Sunday, June 13

How Hot Is Too Hot for Golf?

IT’S 96 TODAY AT the St. Jude Classic in Memphis. Meanwhile, the heat index—that measurement some genius came up with that combines air temperature and relative humidity—is 110. People in Memphis and elsewhere knew when it was sticky hot and suffocating long before the heat index and “feels like” numbers came along.

Look at these tour players at TPC Southwind. They’re soaked with sweat, big dark patches ringing the seat of their pants. They look like they had an embarrassing accident. Sometimes I wonder how European players such as Swede Robert Karlsson and Englishman Lee Westwood acclimate to hot spots like muggy Memphis. I know they play worldwide, including places such as Dubai, but is there any place sweatier than the Home of the Blues?

My question to you is: How hot is too hot for golf? It’s summer now (or nearly so), golf season in North America, and the temperatures are rising. Is there a cutoff point for you, a temperature at which you say, “No, thanks. I’ll tee it up another day”?

(Photo: World’s tallest thermometer in Baker, California, a toasty hot town in the Mojave Desert. / tomspixels, Flickr)

It’s in the mid 90s across much of the Southeast and Southwest. Tomorrow the high in Phoenix will be 101. Does anyone play golf in Phoenix in the summer? Some must. But Phoenix golf, in particular, and Arizona golf, in general, are a much more comfortable activity in the winter months when highs are in the 60s and 70s rather than in June when the average high is 103 degrees and the record is a scorching 122.

This might sound like a variation of the “I walked five miles to school in the snow” story, but when I was growing up in California’s Mojave Desert I routinely played in 105-degree heat. And, yes, it was a dry heat. And, yes, that does make a difference. (But it’s still blistering hot.) It didn’t bother me as a teenager. I didn’t think anything of it. I spent summer days at the golf course and actually liked it when extreme heat cleared the course in the afternoon so my golf buddies and I could have the place to ourselves.

I don’t handle the heat as well now. I can play in it, but I find that my recovery period, especially if I walk, is much longer. It saps my energy. I’m not playing a lot of golf these days, but when I do I’m fortunate to live and tee it up in the Blue Ridge Mountains where the summertime temps rarely reach 90. That’s just fine with me.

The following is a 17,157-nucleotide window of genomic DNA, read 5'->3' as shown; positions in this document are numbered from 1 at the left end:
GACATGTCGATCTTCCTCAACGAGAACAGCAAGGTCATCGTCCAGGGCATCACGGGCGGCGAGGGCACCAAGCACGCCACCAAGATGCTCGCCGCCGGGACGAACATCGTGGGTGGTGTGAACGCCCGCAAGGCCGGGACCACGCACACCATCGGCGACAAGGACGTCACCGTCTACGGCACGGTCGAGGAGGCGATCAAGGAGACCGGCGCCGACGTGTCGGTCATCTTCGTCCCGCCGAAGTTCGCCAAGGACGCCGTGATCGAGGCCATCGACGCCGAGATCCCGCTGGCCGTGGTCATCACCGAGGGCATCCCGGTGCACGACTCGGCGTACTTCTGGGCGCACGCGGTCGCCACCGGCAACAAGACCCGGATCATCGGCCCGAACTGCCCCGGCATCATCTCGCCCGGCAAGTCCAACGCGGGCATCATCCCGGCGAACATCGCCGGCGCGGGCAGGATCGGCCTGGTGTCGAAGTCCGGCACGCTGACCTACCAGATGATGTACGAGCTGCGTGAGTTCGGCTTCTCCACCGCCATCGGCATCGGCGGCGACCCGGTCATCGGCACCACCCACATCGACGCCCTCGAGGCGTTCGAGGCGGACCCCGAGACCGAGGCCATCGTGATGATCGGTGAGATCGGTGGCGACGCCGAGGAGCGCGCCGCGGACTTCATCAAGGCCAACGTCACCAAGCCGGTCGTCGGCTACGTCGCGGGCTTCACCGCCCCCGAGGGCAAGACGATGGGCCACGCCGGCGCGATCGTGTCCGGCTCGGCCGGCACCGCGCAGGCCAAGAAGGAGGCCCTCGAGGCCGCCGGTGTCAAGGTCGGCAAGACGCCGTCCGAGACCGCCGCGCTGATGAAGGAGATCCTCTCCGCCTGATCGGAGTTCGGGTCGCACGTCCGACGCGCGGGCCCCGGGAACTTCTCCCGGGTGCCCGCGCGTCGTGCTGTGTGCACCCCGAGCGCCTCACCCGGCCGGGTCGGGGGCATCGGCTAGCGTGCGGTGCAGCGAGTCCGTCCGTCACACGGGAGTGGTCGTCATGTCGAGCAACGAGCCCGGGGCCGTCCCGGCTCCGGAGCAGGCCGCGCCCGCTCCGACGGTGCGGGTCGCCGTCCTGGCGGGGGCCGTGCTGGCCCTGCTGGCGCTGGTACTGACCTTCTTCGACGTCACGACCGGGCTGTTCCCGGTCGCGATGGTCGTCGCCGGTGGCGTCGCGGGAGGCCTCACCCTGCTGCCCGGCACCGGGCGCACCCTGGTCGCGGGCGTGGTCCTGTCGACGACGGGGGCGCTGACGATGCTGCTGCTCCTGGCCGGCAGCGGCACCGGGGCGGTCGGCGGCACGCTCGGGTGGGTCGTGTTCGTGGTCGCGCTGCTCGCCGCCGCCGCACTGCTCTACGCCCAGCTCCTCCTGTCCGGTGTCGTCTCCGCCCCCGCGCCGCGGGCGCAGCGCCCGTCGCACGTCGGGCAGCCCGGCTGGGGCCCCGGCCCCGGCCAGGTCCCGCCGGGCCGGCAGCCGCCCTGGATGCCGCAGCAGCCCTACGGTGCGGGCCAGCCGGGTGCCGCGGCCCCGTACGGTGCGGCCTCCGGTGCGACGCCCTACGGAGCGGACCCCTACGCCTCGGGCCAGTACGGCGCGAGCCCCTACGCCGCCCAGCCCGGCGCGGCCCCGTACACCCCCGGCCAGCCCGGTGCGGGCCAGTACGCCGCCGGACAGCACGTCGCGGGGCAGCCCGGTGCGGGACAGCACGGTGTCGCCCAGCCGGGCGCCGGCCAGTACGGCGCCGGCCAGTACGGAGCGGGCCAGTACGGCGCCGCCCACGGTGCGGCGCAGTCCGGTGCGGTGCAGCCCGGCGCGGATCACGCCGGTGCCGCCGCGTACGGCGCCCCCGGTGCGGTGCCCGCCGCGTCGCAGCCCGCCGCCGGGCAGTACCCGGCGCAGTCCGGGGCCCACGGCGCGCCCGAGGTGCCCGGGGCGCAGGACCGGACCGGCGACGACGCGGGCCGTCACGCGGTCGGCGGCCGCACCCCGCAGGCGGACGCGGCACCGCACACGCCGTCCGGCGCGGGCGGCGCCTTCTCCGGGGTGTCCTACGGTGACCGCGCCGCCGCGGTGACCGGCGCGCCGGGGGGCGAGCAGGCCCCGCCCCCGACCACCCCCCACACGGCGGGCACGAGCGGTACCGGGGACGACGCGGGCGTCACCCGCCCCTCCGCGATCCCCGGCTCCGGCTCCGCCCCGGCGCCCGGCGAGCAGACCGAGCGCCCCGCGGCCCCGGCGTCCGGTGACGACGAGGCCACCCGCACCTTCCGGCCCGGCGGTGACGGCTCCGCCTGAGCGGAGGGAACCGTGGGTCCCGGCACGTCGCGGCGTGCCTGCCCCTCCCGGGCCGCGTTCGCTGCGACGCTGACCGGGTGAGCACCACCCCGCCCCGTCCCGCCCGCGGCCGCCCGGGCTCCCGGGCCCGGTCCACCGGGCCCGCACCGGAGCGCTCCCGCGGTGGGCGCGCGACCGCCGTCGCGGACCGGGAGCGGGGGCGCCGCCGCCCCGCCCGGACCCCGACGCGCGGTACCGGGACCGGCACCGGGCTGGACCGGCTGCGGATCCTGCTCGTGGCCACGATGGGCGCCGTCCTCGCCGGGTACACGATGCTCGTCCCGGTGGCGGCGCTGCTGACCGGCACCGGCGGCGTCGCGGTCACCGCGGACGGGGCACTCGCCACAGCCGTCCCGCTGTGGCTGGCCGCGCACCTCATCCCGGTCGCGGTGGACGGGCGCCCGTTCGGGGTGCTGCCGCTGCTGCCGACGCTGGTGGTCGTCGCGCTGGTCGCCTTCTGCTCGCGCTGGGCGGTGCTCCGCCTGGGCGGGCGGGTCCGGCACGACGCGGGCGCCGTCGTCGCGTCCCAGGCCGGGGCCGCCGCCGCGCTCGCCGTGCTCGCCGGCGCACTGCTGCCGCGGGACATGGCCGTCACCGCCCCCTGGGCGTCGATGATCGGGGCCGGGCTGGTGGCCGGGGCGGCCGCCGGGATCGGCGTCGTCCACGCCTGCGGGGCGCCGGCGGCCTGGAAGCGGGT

−The Armchair Golfer

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Charles Boyer said...

Down here in Raleigh, it was a mere 94 degrees yesterday, albeit with 90% plus humidity. It was miserable, save for a little breeze that saved us now and again.

It has gotten me thinking -- there must be a simple and better way to stay cool on the golf course. I may not be another Dean Kamen, but I think I have some ideas.

The Armchair Golfer said...

Charles: Raleigh is challenging in the summer months, for sure. Good for you for toughing it out.

courtgolf said...

Similar weather here in Atlanta over the was 97 when we came off the course at 6pm on Saturday.

As long as there is cool water and a wet towel, I'm pretty much alright with the heat unless the humidity gets too high.

Used to walk 36 in the Phoenix summer until I got out in a 113 degree day and even 32 oz of water every other hole wasn't enough to stay hydrated and I ended up in bed for 3 days with heat prostration.

Golf Gurus said...

I don't think its ever to hot for golf. I was just thinking about how I get up at 5 am on the weekend to play so if the sun is shinning I will be out there no matter how hot it gets.

Louise said...

It's a difficult question. All i would say is, it all depends if the players can handle the heat. On the golf course there really is no way for players to cool down. Hydration will help as it will keep them a little bit cool whilst playing.

Jim said...

I was wondering if the PGA or USGA or whatever ruling group ever stops a pro tournement(sp?) because of it being too hot.